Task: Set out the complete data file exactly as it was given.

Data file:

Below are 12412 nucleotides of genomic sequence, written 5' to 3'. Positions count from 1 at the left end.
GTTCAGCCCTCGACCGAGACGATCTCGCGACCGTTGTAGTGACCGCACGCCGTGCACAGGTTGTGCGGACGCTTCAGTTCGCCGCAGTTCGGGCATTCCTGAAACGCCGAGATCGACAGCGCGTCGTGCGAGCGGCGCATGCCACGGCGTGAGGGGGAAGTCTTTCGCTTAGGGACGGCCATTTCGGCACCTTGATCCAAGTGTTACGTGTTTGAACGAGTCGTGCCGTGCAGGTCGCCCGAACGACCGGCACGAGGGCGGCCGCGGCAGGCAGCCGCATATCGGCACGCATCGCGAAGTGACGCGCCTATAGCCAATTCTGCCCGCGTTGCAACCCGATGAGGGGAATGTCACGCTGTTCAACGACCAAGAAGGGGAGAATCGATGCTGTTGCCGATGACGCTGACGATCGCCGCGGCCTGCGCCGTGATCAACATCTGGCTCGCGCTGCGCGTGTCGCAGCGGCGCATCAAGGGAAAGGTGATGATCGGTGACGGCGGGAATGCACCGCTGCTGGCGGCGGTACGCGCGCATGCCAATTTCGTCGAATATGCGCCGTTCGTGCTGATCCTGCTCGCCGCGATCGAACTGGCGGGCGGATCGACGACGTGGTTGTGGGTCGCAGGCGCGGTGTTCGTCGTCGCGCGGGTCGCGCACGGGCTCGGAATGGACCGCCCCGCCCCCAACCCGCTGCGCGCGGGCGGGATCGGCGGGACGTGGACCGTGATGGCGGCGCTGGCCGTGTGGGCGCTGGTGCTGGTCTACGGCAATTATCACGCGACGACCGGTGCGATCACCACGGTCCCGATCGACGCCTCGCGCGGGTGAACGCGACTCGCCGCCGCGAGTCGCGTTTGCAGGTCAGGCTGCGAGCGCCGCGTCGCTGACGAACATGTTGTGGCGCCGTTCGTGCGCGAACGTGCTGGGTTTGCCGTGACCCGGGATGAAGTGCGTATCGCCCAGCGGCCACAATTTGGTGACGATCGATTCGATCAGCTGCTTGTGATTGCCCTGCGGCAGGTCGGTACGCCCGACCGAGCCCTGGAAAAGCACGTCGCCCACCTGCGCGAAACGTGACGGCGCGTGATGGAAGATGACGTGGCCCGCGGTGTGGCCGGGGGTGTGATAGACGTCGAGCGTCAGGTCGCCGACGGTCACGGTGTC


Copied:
Below are 12412 nucleotides of genomic sequence, written 5' to 3'. Positions count from 1 at the left end.
GTTCAGCCCTCGACCGAGACGATCTCGCGACCGTTGTAGTGACCGCACGCCGTGCACAGGTTGTGCGGACGCTTCAGTTCGCCGCAGTTCGGGCATTCCTGAAACGCCGAGATCGACAGCGCGTCGTGCGAGCGGCGCATGCCACGGCGTGAGGGGGAAGTCTTTCGCTTAGGGACGGCCATTTCGGCACCTTGATCCAAGTGTTACGTGTTTGAACGAGTCGTGCCGTGCAGGTCGCCCGAACGACCGGCACGAGGGCGGCCGCGGCAGGCAGCCGCATATCGGCACGCATCGCGAAGTGACGCGCCTATAGCCAATTCTGCCCGCGTTGCAACCCGATGAGGGGAATGTCACGCTGTTCAACGACCAAGAAGGGGAGAATCGATGCTGTTGCCGATGACGCTGACGATCGCCGCGGCCTGCGCCGTGATCAACATCTGGCTCGCGCTGCGCGTGTCGCAGCGGCGCATCAAGGGAAAGGTGATGATCGGTGACGGCGGGAATGCACCGCTGCTGGCGGCGGTACGCGCGCATGCCAATTTCGTCGAATATGCGCCGTTCGTGCTGATCCTGCTCGCCGCGATCGAACTGGCGGGCGGATCGACGACGTGGTTGTGGGTCGCAGGCGCGGTGTTCGTCGTCGCGCGGGTCGCGCACGGGCTCGGAATGGACCGCCCCGCCCCCAACCCGCTGCGCGCGGGCGGGATCGGCGGGACGTGGACCGTGATGGCGGCGCTGGCCGTGTGGGCGCTGGTGCTGGTCTACGGCAATTATCACGCGACGACCGGTGCGATCACCACGGTCCCGATCGACGCCTCGCGCGGGTGAACGCGACTCGCCGCCGCGAGTCGCGTTTGCAGGTCAGGCTGCGAGCGCCGCGTCGCTGACGAACATGTTGTGGCGCCGTTCGTGCGCGAACGTGCTGGGTTTGCCGTGACCCGGGATGAAGTGCGTATCGCCCAGCGGCCACAATTTGGTGACGATCGATTCGATCAGCTGCTTGTGATTGCCCTGCGGCAGGTCGGTACGCCCGACCGAGCCCTGGAAAAGCACGTCGCCCACCTGCGCGAAACGTGACGGCGCGTGATGGAAGATGACGTGGCCCGCGGTGTGGCCGGGGGTGTGATAGACGTCGAGCGTCAGGTCGCCGACGGTCACGGTGTC